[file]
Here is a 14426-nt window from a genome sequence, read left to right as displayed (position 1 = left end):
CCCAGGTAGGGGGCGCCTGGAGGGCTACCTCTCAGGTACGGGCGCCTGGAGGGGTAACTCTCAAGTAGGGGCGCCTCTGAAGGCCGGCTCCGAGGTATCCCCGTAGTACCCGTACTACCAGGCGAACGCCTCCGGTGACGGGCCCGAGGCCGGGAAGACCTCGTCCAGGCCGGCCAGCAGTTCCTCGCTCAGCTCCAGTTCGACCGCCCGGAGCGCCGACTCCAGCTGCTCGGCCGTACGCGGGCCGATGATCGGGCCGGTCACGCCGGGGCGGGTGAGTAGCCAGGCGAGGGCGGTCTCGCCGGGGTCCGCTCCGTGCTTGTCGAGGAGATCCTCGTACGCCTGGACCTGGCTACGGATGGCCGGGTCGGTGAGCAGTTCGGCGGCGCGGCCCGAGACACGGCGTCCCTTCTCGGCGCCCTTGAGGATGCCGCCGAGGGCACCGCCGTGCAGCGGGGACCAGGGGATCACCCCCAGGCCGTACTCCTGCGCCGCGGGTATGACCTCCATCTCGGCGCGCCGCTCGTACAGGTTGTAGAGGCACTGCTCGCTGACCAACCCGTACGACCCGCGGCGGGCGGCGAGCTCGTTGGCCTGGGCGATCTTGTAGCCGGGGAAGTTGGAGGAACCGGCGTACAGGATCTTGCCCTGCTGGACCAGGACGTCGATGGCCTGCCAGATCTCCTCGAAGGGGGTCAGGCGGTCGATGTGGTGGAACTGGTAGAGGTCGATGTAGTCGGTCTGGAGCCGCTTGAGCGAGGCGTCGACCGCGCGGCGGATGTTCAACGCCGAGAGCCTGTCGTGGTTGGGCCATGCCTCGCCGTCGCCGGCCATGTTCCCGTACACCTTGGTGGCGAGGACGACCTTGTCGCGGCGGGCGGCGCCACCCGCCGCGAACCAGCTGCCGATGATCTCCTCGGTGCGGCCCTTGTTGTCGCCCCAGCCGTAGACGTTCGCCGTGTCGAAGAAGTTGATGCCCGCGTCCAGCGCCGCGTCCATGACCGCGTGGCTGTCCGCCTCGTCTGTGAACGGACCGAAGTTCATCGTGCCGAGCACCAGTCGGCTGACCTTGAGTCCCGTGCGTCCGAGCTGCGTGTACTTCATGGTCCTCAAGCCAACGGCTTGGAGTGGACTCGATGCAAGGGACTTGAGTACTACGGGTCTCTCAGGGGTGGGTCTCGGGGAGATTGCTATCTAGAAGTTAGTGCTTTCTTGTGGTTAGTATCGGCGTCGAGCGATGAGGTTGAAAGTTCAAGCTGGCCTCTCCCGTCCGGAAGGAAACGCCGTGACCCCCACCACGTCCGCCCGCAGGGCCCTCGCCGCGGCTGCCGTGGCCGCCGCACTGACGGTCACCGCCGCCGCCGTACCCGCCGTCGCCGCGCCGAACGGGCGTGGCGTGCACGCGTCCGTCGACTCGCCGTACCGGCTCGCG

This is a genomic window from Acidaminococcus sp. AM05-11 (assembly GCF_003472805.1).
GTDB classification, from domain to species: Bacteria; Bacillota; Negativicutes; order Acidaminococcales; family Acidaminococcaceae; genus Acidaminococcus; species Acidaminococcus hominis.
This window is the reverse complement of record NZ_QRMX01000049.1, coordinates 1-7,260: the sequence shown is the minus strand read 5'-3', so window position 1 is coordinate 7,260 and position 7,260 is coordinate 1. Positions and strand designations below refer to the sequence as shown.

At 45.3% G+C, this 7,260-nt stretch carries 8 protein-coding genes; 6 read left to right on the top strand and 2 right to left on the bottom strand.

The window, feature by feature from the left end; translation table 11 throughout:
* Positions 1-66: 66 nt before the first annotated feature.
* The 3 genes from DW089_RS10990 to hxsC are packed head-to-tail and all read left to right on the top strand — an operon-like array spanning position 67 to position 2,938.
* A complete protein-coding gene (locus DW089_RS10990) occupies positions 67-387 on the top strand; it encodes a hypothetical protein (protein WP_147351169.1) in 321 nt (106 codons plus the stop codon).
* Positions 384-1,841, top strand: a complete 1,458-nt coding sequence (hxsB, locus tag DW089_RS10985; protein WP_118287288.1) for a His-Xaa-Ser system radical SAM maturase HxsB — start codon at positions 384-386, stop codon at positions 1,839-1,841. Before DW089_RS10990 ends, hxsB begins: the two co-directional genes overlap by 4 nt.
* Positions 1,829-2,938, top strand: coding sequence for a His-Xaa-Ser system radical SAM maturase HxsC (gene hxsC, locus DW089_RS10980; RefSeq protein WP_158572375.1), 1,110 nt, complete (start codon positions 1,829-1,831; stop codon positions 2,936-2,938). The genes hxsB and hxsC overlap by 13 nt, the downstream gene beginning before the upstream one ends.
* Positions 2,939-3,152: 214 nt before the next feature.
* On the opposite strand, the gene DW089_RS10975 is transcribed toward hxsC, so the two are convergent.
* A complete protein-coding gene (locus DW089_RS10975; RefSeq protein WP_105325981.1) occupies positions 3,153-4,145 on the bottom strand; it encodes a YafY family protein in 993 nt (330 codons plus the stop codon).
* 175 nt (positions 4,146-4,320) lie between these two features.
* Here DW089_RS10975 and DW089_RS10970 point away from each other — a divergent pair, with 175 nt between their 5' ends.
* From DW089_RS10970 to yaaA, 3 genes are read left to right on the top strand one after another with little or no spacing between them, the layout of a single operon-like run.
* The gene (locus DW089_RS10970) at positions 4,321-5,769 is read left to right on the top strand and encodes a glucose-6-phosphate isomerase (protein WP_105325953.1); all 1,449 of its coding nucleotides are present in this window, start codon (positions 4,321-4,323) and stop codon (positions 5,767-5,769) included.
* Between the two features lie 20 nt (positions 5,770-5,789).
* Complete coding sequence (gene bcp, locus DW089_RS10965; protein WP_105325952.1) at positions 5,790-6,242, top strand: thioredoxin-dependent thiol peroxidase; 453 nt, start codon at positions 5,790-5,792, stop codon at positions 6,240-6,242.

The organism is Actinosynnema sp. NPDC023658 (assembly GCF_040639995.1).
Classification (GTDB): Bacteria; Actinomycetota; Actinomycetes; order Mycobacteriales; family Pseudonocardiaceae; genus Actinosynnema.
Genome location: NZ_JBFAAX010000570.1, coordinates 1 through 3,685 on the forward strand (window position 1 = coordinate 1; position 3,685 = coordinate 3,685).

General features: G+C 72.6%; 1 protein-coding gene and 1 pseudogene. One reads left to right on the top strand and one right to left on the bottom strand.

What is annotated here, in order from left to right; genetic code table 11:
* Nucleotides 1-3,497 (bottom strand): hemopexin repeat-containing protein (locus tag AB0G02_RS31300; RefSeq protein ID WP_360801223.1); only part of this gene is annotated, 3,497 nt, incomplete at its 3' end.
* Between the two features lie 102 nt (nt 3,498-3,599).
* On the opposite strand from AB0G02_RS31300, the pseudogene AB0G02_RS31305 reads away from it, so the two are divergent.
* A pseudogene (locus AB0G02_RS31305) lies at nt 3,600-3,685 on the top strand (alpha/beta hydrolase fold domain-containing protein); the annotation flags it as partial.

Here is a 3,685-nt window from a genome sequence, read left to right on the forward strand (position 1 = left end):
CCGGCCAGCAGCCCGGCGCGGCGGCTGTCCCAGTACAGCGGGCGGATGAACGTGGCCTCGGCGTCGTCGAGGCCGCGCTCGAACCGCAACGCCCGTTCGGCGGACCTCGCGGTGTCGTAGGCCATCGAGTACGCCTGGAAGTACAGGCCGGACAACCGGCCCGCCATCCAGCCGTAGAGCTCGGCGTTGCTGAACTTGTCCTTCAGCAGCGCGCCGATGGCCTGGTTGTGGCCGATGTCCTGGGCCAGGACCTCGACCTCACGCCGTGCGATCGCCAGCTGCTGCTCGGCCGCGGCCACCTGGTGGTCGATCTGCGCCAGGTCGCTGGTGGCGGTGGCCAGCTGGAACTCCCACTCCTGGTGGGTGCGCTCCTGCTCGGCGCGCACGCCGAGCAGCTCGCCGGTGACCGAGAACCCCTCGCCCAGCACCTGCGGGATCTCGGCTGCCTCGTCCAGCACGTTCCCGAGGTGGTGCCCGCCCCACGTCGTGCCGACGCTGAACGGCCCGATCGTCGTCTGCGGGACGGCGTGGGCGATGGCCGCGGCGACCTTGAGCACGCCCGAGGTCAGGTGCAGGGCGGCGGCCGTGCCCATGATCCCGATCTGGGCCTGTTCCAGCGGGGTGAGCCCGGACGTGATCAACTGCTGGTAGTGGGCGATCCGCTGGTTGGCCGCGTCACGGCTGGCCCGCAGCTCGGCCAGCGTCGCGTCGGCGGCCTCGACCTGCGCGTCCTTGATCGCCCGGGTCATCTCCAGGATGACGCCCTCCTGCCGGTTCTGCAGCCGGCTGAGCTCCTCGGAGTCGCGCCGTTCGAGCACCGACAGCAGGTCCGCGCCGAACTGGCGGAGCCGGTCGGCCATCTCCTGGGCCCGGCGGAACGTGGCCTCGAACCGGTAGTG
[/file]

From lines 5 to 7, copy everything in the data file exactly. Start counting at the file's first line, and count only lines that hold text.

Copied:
This window is the reverse complement of record NZ_QRMX01000049.1, coordinates 1-7,260: the sequence shown is the minus strand read 5'-3', so window position 1 is coordinate 7,260 and position 7,260 is coordinate 1. Positions and strand designations below refer to the sequence as shown.

At 45.3% G+C, this 7,260-nt stretch carries 8 protein-coding genes; 6 read left to right on the top strand and 2 right to left on the bottom strand.

The window, feature by feature from the left end; translation table 11 throughout: